How to know when ChromeOS support is ending on your ChromeBook

; Date: Tue Feb 26 2019

Tags: Chromebook

Chromebooks are so perfect at what they do - light weight computing that just works. We bought our Acer C720's a few years ago and then haven't thought a bit about whether Google would keep support going, meaning continuing to patch and update the software. Turns out that Google's promise is approximately 6 years of support updates for each ChromeBook model. That timeline is not from the date you purchased your device, but from the date the specific model was launched.

The technical phrase is Auto Update Expiration (AUE), meaning the date when a given Chromebook is considered obsolete and automatic software updates from Google are no longer guaranteed.

It's not just that support (bug fixes and other updates end), Business/Education users will start having some problems.

  • Business and education customers using devices that have passed their AUE date will no longer receive full support from the Google Cloud and Google for Education teams.
  • Business and education customers using devices that have passed their AUE date may find that they cannot manage their devices as expected using the Google Admin console or leverage new management features released.

Full details are here: ( chrome a answer 6220366

That page lists the full policy in all its antiseptic boring glory. The bottom line is that Google, unsurprisingly, never promised endless support for ChromeOS devices. Instead, devices are promised approximately 6.5 years of updates. Once a device has passed the AUE date it'll stop receiving software updates, and as just noted certain other features will stop working.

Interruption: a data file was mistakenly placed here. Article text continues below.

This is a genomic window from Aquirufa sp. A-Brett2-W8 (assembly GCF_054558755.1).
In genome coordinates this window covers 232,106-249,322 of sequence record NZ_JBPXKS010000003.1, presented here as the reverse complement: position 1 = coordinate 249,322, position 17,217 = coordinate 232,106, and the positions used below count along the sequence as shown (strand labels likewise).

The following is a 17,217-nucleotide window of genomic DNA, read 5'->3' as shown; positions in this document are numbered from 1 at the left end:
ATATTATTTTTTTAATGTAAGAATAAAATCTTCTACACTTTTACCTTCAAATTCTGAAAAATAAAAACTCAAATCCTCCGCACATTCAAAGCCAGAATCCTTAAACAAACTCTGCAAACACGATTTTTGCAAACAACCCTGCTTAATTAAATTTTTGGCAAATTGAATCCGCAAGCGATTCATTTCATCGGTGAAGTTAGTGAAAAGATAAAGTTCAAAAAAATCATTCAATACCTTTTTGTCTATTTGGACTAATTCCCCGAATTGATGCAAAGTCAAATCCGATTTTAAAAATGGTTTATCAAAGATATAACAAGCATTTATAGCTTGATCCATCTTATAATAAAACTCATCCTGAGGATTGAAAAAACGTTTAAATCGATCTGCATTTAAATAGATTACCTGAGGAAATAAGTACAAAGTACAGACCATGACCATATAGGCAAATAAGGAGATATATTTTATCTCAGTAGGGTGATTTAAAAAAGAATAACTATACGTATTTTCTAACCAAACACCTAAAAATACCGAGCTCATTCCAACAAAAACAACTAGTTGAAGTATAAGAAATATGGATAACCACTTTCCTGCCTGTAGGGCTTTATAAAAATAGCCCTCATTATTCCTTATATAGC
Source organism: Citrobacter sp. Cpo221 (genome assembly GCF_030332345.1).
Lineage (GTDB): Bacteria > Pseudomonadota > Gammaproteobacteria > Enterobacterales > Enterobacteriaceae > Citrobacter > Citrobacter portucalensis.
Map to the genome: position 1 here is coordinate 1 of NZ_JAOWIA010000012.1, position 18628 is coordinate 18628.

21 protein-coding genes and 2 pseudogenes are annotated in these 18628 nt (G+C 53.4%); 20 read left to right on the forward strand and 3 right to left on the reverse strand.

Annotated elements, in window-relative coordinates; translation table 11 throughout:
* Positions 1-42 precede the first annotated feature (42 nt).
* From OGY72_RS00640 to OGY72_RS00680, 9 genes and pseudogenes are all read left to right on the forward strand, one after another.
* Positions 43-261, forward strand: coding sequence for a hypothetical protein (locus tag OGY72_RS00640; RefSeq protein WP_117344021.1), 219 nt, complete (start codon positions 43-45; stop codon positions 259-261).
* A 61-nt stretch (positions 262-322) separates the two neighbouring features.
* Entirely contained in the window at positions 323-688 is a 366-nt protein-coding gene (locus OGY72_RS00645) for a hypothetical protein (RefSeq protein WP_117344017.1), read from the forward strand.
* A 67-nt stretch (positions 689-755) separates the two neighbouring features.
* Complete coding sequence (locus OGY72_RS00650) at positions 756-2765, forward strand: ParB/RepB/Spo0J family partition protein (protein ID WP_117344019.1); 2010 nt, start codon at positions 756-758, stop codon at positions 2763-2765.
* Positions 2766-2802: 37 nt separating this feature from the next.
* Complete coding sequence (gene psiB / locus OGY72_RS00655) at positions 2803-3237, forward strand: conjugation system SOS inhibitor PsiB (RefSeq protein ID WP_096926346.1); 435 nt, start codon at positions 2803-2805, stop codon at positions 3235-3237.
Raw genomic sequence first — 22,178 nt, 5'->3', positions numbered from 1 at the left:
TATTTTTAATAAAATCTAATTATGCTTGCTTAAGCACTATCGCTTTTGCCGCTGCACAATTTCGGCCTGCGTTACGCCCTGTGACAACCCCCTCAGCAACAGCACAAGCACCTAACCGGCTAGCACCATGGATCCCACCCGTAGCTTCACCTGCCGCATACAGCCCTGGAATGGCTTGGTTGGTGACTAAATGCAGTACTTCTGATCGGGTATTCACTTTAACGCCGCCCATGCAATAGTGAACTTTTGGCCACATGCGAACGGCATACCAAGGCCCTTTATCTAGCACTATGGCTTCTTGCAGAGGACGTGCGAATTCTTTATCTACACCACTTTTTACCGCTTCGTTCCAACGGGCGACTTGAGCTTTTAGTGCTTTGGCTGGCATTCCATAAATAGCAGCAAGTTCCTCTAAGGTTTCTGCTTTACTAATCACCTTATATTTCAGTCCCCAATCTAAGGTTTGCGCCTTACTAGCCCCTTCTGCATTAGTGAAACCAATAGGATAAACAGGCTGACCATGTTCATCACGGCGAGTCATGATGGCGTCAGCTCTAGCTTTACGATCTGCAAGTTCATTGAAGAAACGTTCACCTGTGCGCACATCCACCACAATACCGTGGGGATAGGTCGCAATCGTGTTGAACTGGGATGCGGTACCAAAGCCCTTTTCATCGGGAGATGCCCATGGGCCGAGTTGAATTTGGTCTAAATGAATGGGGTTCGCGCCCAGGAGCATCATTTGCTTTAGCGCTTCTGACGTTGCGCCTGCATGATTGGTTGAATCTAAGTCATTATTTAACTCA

The device itself will continue to function, and most people will probably not notice anything. The update process was so seamless anyway. I rarely noticed that updates were occurring, so therefore most of us will not notice that updates have stopped.

The effect on Business/Education users is more dramatic since their ability to manage the devices will cease.


  • Sell the supposedly obsolete Chromebook on eBay and buy a newer model
  • Keep on using the supposedly obsolete Chromebook
  • Find a Linux distribution to install

About the Author(s)

( David Herron : David Herron is a writer and software engineer focusing on the wise use of technology. He is especially interested in clean energy technologies like solar power, wind power, and electric cars. David worked for nearly 30 years in Silicon Valley on software ranging from electronic mail systems, to video streaming, to the Java programming language, and has published several books on Node.js programming and electric vehicles.